Peter has been covering the War on Drugs as an investigative journalist for nearly
two decades for Boston Globe, New York Times, Wall Street
Journal, Harpers Magazine, Atlantic Monthly, Narco
News Bulletin plus ABC, CBS and NBC on television. He has
also appeared in several documentaries as a Drug War expert.
Peter Gorman was one
of the first outsiders to have extended contact with the
Matses Indians of the Rio Jivari, and has brought back several botanical and herpetological specimens for study in the
West from their medicinal body of knowledge. He has also
collected artifacts from the Matses for the American Museum of Natural History. His work with ayahuasca helped bring
awareness of the visionary vine of the Amazon to the Western world.
He is the recipient
of a grant from Conservation International to study the
traditional healers in several indigenous villages on the
Rio Napo in Peru. His work in the jungles of South America
has been covered in both Newsweek and Science magazines.
Peter has also been a consultant for episodes of National
Geographic's Explorer and the BBC's The Natural
Sunday, April 23
Practical Applications of Sapo, a Magical Medicine Utilized by the Matses Indians of the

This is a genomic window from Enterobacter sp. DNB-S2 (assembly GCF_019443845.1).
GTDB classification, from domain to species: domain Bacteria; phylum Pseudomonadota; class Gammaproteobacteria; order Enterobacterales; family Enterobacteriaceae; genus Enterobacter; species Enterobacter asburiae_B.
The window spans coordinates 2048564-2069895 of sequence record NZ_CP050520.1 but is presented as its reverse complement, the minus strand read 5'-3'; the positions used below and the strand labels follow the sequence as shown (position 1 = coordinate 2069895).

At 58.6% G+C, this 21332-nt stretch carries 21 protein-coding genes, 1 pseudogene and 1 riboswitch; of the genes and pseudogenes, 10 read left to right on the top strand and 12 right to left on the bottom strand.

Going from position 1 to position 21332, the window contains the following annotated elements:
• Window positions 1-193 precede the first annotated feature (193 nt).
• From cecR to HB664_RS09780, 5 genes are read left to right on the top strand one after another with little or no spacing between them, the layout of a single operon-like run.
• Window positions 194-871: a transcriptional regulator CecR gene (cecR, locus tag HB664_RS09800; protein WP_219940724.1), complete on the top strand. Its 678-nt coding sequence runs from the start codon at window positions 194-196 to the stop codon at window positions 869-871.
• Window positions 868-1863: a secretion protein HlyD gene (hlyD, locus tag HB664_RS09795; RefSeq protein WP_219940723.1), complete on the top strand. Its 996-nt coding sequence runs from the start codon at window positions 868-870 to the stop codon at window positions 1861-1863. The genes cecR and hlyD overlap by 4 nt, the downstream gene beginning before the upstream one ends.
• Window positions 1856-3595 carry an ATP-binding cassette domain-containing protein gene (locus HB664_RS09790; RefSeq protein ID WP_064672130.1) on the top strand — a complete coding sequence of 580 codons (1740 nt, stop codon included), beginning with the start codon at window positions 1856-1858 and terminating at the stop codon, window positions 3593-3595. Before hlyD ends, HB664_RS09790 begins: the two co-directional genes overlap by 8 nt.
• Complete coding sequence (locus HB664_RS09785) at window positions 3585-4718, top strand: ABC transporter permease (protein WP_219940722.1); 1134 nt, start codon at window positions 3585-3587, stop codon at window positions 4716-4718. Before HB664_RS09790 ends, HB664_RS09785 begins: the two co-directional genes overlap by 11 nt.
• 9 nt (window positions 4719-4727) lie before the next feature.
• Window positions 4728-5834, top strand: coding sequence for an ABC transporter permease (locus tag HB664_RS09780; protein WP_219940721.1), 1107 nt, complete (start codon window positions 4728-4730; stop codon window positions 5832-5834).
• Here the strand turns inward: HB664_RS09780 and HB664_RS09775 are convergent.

Remote Peruvian Amazon
Ballroom 4:30pm to 5:30pm
When Peter Gorman pointed at the little pouch hanging above a fire in a Matses hut
on the Rio Galvez 20 years ago, he had no idea that the
medicine it contained was not only utilized to eliminate
the grippe and overcome fatigue, it was used to allow the
Matses to take on and project the spirit of tapirs, identify the sex and health of a fetus, cause abortions when necessary and give a person the ability to work for days with minimal
food, water or sleep.
Now Western medicine,
having studied Sapo for nearly 15 years, is on the verge
of a pharmaceutical watershed based on the Matses medicine
that might help solve Alzheimers, produce non-addictive
pain killers more powerful than morphine, and become another weapon in trying to cure brain cancer.
Goal: To recognize
that even a minor pre-literate people might have a great
deal to contribute to our world. The key to learning what
they have to contribute lies with our ability to see and
hear outside the box of our cultural constraints.
Learn an appreciation for cultures not normally known to
Learn that science does not always occur in the test-tube, but frequently occurs via trial and error among people for whom modern science
and well-funded labs are not in their consciousness, and
Learn that modern science continues to make major discoveries at the feet of ancient peoples, providing a reason to develop a means by
which to continue to coexist with these cultures, rather than depending on a method of incorporating or absorbing all cultures into a single unified culture which eliminates many of the peculiarities and singularities of
the absorbed cultures.